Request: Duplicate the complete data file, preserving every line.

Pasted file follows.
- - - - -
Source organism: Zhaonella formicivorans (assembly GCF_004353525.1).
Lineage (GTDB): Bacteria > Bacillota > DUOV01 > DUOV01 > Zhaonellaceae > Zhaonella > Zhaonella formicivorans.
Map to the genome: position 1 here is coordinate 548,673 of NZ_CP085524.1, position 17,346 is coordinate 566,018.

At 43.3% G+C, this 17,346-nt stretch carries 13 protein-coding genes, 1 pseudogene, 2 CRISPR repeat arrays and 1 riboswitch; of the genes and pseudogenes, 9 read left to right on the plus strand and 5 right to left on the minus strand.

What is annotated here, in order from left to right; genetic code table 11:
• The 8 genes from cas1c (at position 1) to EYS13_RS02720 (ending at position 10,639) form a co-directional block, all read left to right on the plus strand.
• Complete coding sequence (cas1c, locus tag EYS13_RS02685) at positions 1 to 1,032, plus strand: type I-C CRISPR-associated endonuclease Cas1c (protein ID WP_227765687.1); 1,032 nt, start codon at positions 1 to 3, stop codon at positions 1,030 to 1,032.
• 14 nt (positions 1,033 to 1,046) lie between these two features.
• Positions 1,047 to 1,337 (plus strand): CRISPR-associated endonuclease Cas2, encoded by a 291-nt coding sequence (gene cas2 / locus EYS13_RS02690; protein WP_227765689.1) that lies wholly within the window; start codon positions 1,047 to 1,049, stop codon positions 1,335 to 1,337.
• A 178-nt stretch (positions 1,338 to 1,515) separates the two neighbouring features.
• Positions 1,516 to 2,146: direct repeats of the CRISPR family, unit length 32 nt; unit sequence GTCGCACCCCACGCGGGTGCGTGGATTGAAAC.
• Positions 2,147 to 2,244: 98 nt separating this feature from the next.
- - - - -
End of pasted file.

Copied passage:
Source organism: Zhaonella formicivorans (assembly GCF_004353525.1).
Lineage (GTDB): Bacteria > Bacillota > DUOV01 > DUOV01 > Zhaonellaceae > Zhaonella > Zhaonella formicivorans.
Map to the genome: position 1 here is coordinate 548,673 of NZ_CP085524.1, position 17,346 is coordinate 566,018.

At 43.3% G+C, this 17,346-nt stretch carries 13 protein-coding genes, 1 pseudogene, 2 CRISPR repeat arrays and 1 riboswitch; of the genes and pseudogenes, 9 read left to right on the plus strand and 5 right to left on the minus strand.

What is annotated here, in order from left to right; genetic code table 11:
• The 8 genes from cas1c (at position 1) to EYS13_RS02720 (ending at position 10,639) form a co-directional block, all read left to right on the plus strand.
• Complete coding sequence (cas1c, locus tag EYS13_RS02685) at positions 1 to 1,032, plus strand: type I-C CRISPR-associated endonuclease Cas1c (protein ID WP_227765687.1); 1,032 nt, start codon at positions 1 to 3, stop codon at positions 1,030 to 1,032.
• 14 nt (positions 1,033 to 1,046) lie between these two features.
• Positions 1,047 to 1,337 (plus strand): CRISPR-associated endonuclease Cas2, encoded by a 291-nt coding sequence (gene cas2 / locus EYS13_RS02690; protein WP_227765689.1) that lies wholly within the window; start codon positions 1,047 to 1,049, stop codon positions 1,335 to 1,337.
• A 178-nt stretch (positions 1,338 to 1,515) separates the two neighbouring features.
• Positions 1,516 to 2,146: direct repeats of the CRISPR family, unit length 32 nt; unit sequence GTCGCACCCCACGCGGGTGCGTGGATTGAAAC.
• Positions 2,147 to 2,244: 98 nt separating this feature from the next.